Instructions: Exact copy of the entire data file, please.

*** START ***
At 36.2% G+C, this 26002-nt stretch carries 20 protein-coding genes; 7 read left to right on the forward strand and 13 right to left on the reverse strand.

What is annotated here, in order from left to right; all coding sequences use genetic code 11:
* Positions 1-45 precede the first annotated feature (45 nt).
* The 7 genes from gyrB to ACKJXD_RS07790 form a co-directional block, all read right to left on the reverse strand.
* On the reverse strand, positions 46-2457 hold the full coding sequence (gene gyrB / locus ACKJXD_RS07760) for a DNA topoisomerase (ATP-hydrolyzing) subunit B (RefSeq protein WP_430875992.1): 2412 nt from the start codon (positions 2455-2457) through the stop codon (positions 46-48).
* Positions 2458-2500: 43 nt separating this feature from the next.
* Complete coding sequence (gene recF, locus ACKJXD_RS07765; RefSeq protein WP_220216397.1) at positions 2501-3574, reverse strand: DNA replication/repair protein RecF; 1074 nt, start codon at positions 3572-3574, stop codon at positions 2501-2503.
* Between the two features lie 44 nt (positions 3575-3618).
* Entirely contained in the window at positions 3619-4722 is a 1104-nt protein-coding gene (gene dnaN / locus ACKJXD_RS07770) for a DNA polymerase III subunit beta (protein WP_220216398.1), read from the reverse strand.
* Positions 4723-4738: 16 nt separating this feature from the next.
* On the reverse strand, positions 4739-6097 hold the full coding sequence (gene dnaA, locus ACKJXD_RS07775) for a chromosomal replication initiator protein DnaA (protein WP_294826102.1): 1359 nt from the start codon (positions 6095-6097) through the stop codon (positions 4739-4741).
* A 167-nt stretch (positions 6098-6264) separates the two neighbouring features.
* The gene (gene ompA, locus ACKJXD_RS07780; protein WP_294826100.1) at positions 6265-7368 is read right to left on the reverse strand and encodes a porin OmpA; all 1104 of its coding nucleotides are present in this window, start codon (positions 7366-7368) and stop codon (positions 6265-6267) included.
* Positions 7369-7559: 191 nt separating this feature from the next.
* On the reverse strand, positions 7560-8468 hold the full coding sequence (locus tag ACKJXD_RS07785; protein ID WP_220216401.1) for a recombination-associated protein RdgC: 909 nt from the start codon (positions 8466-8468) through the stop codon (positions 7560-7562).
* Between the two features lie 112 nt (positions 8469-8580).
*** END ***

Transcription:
At 36.2% G+C, this 26002-nt stretch carries 20 protein-coding genes; 7 read left to right on the forward strand and 13 right to left on the reverse strand.

What is annotated here, in order from left to right; all coding sequences use genetic code 11:
* Positions 1-45 precede the first annotated feature (45 nt).
* The 7 genes from gyrB to ACKJXD_RS07790 form a co-directional block, all read right to left on the reverse strand.
* On the reverse strand, positions 46-2457 hold the full coding sequence (gene gyrB / locus ACKJXD_RS07760) for a DNA topoisomerase (ATP-hydrolyzing) subunit B (RefSeq protein WP_430875992.1): 2412 nt from the start codon (positions 2455-2457) through the stop codon (positions 46-48).
* Positions 2458-2500: 43 nt separating this feature from the next.
* Complete coding sequence (gene recF, locus ACKJXD_RS07765; RefSeq protein WP_220216397.1) at positions 2501-3574, reverse strand: DNA replication/repair protein RecF; 1074 nt, start codon at positions 3572-3574, stop codon at positions 2501-2503.
* Between the two features lie 44 nt (positions 3575-3618).
* Entirely contained in the window at positions 3619-4722 is a 1104-nt protein-coding gene (gene dnaN / locus ACKJXD_RS07770) for a DNA polymerase III subunit beta (protein WP_220216398.1), read from the reverse strand.
* Positions 4723-4738: 16 nt separating this feature from the next.
* On the reverse strand, positions 4739-6097 hold the full coding sequence (gene dnaA, locus ACKJXD_RS07775) for a chromosomal replication initiator protein DnaA (protein WP_294826102.1): 1359 nt from the start codon (positions 6095-6097) through the stop codon (positions 4739-4741).
* A 167-nt stretch (positions 6098-6264) separates the two neighbouring features.
* The gene (gene ompA, locus ACKJXD_RS07780; protein WP_294826100.1) at positions 6265-7368 is read right to left on the reverse strand and encodes a porin OmpA; all 1104 of its coding nucleotides are present in this window, start codon (positions 7366-7368) and stop codon (positions 6265-6267) included.
* Positions 7369-7559: 191 nt separating this feature from the next.
* On the reverse strand, positions 7560-8468 hold the full coding sequence (locus tag ACKJXD_RS07785; protein ID WP_220216401.1) for a recombination-associated protein RdgC: 909 nt from the start codon (positions 8466-8468) through the stop codon (positions 7560-7562).
* Between the two features lie 112 nt (positions 8469-8580).